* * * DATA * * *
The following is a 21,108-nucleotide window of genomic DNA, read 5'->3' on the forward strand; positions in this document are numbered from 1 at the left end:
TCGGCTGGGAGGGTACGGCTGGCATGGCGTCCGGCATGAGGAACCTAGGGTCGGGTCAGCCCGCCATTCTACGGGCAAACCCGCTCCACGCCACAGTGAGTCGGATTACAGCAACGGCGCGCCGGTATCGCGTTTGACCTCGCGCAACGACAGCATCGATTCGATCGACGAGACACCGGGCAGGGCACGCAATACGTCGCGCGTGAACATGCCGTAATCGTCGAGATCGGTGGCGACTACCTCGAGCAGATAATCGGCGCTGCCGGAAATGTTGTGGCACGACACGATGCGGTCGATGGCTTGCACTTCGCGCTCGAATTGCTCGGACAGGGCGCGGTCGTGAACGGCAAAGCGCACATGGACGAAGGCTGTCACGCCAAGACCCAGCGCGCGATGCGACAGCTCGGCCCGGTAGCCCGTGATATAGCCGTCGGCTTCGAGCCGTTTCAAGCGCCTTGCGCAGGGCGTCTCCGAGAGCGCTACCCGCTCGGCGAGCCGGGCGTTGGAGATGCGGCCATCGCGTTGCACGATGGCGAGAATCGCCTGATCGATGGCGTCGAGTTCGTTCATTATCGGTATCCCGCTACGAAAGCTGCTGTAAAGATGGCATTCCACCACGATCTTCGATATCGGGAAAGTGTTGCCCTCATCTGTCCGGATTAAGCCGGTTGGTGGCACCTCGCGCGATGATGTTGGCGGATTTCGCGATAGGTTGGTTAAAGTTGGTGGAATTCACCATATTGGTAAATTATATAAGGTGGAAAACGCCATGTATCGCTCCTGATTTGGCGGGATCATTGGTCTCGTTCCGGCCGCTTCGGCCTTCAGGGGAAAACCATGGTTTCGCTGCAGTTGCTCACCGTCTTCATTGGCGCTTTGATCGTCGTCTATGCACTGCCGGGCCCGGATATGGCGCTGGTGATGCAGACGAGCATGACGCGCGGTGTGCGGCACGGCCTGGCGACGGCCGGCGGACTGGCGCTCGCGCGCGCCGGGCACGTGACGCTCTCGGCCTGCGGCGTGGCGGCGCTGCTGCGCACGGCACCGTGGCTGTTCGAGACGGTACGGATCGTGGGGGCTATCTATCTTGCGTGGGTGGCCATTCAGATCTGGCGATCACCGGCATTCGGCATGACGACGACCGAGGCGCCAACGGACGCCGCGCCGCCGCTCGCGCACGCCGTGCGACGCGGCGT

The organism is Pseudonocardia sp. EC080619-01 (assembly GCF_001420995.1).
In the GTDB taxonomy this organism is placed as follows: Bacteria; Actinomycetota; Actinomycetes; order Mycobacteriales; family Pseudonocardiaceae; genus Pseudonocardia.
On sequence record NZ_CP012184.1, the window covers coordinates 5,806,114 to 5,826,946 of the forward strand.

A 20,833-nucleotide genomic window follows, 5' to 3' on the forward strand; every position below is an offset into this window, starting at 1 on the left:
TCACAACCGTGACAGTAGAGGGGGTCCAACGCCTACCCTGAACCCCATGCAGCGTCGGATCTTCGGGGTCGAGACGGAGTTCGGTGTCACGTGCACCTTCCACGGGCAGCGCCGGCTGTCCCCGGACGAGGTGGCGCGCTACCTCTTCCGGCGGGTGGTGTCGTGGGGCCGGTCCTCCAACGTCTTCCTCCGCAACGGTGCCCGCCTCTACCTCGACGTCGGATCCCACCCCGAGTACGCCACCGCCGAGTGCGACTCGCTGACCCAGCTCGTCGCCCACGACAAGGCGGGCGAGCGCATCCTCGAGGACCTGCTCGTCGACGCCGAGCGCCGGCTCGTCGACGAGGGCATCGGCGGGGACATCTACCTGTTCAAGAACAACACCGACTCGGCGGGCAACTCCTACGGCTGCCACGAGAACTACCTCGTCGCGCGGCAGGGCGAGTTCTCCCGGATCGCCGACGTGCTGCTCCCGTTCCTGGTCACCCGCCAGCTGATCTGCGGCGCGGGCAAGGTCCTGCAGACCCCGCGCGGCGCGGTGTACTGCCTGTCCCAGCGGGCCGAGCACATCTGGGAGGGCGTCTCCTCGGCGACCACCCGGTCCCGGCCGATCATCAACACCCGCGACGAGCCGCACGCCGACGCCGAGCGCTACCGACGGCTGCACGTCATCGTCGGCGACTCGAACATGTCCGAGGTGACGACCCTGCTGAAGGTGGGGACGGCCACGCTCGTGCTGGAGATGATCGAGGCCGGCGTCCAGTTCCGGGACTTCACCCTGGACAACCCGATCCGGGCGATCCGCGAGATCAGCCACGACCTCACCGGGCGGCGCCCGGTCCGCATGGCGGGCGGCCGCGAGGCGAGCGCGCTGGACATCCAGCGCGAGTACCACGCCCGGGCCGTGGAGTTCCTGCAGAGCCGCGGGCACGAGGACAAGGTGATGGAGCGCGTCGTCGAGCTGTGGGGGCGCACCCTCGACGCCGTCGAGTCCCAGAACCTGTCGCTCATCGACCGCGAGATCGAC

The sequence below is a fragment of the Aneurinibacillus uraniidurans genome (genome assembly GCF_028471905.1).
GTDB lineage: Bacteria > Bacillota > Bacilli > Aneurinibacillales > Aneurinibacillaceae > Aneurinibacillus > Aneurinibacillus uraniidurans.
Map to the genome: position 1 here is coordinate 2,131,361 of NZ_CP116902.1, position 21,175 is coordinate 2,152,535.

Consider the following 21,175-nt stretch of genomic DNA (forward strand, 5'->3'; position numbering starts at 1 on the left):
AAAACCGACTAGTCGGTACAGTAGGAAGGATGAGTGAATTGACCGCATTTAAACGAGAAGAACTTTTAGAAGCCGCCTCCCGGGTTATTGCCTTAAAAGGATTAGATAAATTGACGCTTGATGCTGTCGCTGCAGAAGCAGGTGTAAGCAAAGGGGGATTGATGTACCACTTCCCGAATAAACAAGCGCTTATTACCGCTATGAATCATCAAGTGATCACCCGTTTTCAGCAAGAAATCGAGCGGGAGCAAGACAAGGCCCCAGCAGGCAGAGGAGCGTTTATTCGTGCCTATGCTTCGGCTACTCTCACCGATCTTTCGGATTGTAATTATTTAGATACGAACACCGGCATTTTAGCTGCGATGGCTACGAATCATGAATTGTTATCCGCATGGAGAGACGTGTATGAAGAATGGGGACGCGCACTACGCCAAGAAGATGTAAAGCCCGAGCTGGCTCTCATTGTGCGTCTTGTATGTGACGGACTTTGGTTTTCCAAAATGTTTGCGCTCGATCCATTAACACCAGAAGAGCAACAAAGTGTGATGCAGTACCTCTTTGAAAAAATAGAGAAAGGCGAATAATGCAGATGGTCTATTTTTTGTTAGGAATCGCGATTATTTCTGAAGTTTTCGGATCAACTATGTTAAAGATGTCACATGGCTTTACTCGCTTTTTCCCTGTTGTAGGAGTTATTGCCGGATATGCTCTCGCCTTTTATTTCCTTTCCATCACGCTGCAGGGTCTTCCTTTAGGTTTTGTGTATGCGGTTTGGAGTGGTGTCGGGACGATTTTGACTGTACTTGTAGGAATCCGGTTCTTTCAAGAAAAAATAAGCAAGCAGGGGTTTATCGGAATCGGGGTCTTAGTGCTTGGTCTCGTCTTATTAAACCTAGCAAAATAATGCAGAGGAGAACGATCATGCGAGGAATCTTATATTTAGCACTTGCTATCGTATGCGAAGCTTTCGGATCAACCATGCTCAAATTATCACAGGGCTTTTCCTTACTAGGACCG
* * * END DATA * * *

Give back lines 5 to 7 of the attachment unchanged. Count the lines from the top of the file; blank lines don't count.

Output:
On sequence record NZ_CP012184.1, the window covers coordinates 5,806,114 to 5,826,946 of the forward strand.

A 20,833-nucleotide genomic window follows, 5' to 3' on the forward strand; every position below is an offset into this window, starting at 1 on the left:
TCACAACCGTGACAGTAGAGGGGGTCCAACGCCTACCCTGAACCCCATGCAGCGTCGGATCTTCGGGGTCGAGACGGAGTTCGGTGTCACGTGCACCTTCCACGGGCAGCGCCGGCTGTCCCCGGACGAGGTGGCGCGCTACCTCTTCCGGCGGGTGGTGTCGTGGGGCCGGTCCTCCAACGTCTTCCTCCGCAACGGTGCCCGCCTCTACCTCGACGTCGGATCCCACCCCGAGTACGCCACCGCCGAGTGCGACTCGCTGACCCAGCTCGTCGCCCACGACAAGGCGGGCGAGCGCATCCTCGAGGACCTGCTCGTCGACGCCGAGCGCCGGCTCGTCGACGAGGGCATCGGCGGGGACATCTACCTGTTCAAGAACAACACCGACTCGGCGGGCAACTCCTACGGCTGCCACGAGAACTACCTCGTCGCGCGGCAGGGCGAGTTCTCCCGGATCGCCGACGTGCTGCTCCCGTTCCTGGTCACCCGCCAGCTGATCTGCGGCGCGGGCAAGGTCCTGCAGACCCCGCGCGGCGCGGTGTACTGCCTGTCCCAGCGGGCCGAGCACATCTGGGAGGGCGTCTCCTCGGCGACCACCCGGTCCCGGCCGATCATCAACACCCGCGACGAGCCGCACGCCGACGCCGAGCGCTACCGACGGCTGCACGTCATCGTCGGCGACTCGAACATGTCCGAGGTGACGACCCTGCTGAAGGTGGGGACGGCCACGCTCGTGCTGGAGATGATCGAGGCCGGCGTCCAGTTCCGGGACTTCACCCTGGACAACCCGATCCGGGCGATCCGCGAGATCAGCCACGACCTCACCGGGCGGCGCCCGGTCCGCATGGCGGGCGGCCGCGAGGCGAGCGCGCTGGACATCCAGCGCGAGTACCACGCCCGGGCCGTGGAGTTCCTGCAGAGCCGCGGGCACGAGGACAAGGTGATGGAGCGCGTCGTCGAGCTGTGGGGGCGCACCCTCGACGCCGTCGAGTCCCAGAACCTGTCGCTCATCGACCGCGAGATCGAC